Interesting article on the business of life settlements and vaticals from the New York Times. The NY Times writes that an older person with such a policy needs the money it represents not for heirs but for personal needs — perhaps to pay for long-term health care, to travel or just to make ends meet.
The story briefly mentions using a reverse mortgage to access cash:
Jonathan D. Pond, a financial planner in Newton, Mass., said selling a life insurance policy before death can sometimes make sense. “If you really need the cash, it’s certainly worthwhile to consider,” he said.
Mr. Pond counsels clients in need of money to first “look for other sources of cash,” likehome equity loans, reverse mortgages and the surrender or loan value of whole-life insurance policies. But the typical policy, he said, reserves a substantial amount as a death benefit, even after a surrender, so the holder may not be able to get as much cash as a buyer would pay.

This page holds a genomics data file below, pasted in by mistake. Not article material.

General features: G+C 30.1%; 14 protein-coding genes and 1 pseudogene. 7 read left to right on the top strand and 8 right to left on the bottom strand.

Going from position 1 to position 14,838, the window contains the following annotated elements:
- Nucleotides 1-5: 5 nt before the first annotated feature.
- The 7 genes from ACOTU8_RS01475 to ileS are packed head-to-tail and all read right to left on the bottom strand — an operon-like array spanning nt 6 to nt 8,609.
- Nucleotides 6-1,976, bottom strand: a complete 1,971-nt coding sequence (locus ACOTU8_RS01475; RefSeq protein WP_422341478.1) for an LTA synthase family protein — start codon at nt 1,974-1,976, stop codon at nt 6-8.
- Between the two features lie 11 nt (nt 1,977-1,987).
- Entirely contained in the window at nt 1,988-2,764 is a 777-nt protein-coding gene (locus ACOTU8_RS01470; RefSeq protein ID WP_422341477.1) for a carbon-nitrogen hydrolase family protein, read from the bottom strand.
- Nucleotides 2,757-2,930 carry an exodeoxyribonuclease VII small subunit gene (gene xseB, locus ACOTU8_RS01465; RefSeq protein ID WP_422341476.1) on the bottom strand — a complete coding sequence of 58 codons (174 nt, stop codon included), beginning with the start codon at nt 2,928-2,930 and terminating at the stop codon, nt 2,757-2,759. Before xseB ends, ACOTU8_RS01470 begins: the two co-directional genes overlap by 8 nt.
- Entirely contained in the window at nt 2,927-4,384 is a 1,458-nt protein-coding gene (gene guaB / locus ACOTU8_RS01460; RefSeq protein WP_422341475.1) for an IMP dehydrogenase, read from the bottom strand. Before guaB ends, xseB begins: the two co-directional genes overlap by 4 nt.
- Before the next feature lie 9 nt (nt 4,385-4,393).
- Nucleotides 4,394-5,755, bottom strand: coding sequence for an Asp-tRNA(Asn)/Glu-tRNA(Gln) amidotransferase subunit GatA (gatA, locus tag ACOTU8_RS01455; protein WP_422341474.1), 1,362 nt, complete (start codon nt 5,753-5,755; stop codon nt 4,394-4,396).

That payment depends on a variety of factors, said William E. Massey, senior tax analyst at Thomson Reuters, including “age, gender, health, life expectancy, type of policy and its cash value,” if any. If a policy is not already paid for in full, the buyer typically takes over the payments.
The amount of money a seller ultimately receives may be affected by tax laws. Viatical settlements are not subject to income tax, Mr. Massey said, but life settlements are, and the amount depends on whether the policy has a cash value. He suggested that a would-be seller consult a tax professional to determine what the tax on a proposed sale or surrender would be, and which would be more beneficial.